Free Phoenix Bankruptcy Lawyer Advice – Bankruptcy and Your Car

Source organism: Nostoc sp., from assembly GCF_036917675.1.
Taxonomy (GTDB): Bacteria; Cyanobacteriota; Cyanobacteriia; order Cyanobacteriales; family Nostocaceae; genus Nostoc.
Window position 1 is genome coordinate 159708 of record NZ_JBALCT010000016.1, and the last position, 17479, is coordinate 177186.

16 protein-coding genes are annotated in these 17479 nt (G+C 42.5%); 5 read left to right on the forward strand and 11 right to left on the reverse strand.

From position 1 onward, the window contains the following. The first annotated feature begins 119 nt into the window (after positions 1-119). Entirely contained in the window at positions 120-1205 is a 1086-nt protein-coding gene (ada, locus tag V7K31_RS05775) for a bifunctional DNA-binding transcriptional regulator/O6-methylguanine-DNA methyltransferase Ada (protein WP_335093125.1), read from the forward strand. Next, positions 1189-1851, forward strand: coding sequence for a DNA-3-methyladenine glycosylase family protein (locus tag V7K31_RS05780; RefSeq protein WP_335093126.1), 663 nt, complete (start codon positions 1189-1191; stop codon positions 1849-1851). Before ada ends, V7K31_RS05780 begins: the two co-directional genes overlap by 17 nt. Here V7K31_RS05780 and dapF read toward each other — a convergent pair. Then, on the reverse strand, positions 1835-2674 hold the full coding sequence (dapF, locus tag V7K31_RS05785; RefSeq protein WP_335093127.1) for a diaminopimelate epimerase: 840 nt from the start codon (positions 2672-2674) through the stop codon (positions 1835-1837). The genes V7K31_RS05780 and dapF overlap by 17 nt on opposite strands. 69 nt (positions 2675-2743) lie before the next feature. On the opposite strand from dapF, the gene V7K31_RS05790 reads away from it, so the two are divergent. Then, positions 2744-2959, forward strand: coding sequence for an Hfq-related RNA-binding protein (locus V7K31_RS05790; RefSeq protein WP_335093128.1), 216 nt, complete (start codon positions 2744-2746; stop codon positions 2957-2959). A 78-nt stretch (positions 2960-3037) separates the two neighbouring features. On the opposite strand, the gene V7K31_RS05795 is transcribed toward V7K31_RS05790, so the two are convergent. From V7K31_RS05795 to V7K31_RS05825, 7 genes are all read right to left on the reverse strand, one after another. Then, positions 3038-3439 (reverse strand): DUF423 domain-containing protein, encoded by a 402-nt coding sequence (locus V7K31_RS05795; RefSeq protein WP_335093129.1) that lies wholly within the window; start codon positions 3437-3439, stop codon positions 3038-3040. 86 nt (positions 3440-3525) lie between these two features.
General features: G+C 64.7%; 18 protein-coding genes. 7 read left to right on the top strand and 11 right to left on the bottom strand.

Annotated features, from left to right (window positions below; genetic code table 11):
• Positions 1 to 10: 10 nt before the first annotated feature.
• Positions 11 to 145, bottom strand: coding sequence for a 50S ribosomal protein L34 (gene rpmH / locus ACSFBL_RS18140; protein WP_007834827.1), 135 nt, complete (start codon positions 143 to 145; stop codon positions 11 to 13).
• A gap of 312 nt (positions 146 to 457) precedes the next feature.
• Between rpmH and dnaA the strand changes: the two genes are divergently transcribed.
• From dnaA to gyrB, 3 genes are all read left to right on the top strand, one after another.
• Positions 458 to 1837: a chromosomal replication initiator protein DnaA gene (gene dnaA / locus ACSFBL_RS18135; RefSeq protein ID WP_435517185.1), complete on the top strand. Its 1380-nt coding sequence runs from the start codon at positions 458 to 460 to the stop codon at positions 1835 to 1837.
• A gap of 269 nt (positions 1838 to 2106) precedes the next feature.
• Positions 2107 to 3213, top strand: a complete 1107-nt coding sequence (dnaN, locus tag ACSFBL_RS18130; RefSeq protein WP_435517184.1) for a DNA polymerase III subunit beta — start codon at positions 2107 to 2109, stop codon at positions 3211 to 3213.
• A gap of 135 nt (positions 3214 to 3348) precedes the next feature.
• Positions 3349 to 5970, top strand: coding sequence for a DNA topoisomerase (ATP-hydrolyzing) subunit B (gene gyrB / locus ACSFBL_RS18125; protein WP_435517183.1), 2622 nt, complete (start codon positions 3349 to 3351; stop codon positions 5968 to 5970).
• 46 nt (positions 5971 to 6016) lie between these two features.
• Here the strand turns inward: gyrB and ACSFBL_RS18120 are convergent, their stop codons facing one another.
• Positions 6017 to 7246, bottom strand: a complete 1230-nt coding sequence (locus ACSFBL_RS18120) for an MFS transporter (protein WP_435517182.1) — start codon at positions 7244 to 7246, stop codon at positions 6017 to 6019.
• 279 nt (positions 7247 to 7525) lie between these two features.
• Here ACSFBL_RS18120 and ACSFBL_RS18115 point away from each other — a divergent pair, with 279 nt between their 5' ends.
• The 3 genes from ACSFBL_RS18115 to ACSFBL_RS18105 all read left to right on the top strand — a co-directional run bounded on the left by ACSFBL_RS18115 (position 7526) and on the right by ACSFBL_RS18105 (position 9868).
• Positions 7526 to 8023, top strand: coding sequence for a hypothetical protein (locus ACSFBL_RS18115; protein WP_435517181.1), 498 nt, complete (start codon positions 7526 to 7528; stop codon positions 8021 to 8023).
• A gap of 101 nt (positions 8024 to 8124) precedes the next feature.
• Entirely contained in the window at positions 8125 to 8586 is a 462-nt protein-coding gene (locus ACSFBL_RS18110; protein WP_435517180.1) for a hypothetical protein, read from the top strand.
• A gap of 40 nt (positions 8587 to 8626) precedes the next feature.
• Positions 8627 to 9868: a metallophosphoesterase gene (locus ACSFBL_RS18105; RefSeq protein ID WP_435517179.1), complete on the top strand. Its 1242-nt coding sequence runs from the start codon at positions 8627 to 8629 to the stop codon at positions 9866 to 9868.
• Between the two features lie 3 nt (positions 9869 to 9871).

A good Phoenix bankruptcy lawyer can give valuable advice when it comes to bankruptcy and your vehicle. In this article we will talk about how filing bankruptcy in Arizona can affect you and your household vehicles. A common question is, if I’m behind on my car payment? Can I keep my car? It depends. If you’re behind on your car payment, unfortunately, you may not be able to. If you go to Kellybluebook.com and look it up and find out that it’s worth $7,000 but your loan is actually $17,000, you’ve got to give that some serious thought. Is it a good idea to hold onto something that’s so dramatically underappreciated? So if you are behind, you have two options. First assess the value of the vehicle. Is it a good idea that you keep it? And a lot of people get really panicky at this point because they think, “If I’m not driving that car, what car am I driving?” Good question. You need to re-allocate those other debts that you’re paying on to come up with the funds to either become current on that car or purchase another one. Let’s say, for example, the car payment is $500 and your monthly expenses on your credit card bill are $1,400. The bankruptcy court looks back 90 days from the date that you filed and says, “What creditors have you been paying and what creditors have you been avoiding?” For the creditor that you want to keep and maintain a good standing with, you need to stop making those credit card payments. So if you stop making $1,400 worth of payments, you’ve just come up with your $500 car payment. Here’s another thought … same scenario. Paying $1,400 in credit card bills and $500 on your car payment, you are paying $1,900. If you stop making those payments 90 days before, your car isn’t repossessed until you’ve been late on two payments and then you file your bankruptcy. That’s $1,900 twice. By bankruptcy, you keep the vehicle while you’re behind until you surrender it to the court, which will take three months. That’s a total of approximately five months where you’ve saved close to $2,000. Truthfully, you should be able to take that cash and purchase a car free and clear, never having to worry about car payments. That’s the type of financial planning that you should utilize bankruptcy for and you Phoenix bankruptcy lawyer will guide you. It’s not that people don’t have the funds. It’s where they allocate their money. So you can find either a car or the car payment and become current before you file. As you can see, the answer is yes, you can if you’re behind. It just depends on whether you’re keeping it forever or just keeping it for that period of the bankruptcy while you find another vehicle that doesn’t have such a difference between the loan amount and the value of the vehicle. There are different ways to handle different situations. One size does not fit all. Everybody’s situation is different, and everyone needs to check into what they currently have, where they are, and what their bills are. Everyone is different. And that’s the reason why you need to hire a good Phoenix bankruptcy lawyer. Each bankruptcy case is customized because everybody’s issues are completely different. This is why you always want to consult with a competent Phoenix bankruptcy lawyer. They want all of their clients to have the best footing possible. Whether you are a retiree worried about your Social Security and disability payments because of outstanding credit card bills or you’re a growing family struggling with enormous debt wanting to save for your children’s college education and your retirement, you can benefit from this incredible financial tool. Everyone is different. An experienced Phoenix bankruptcy lawyer can customize a plan for you.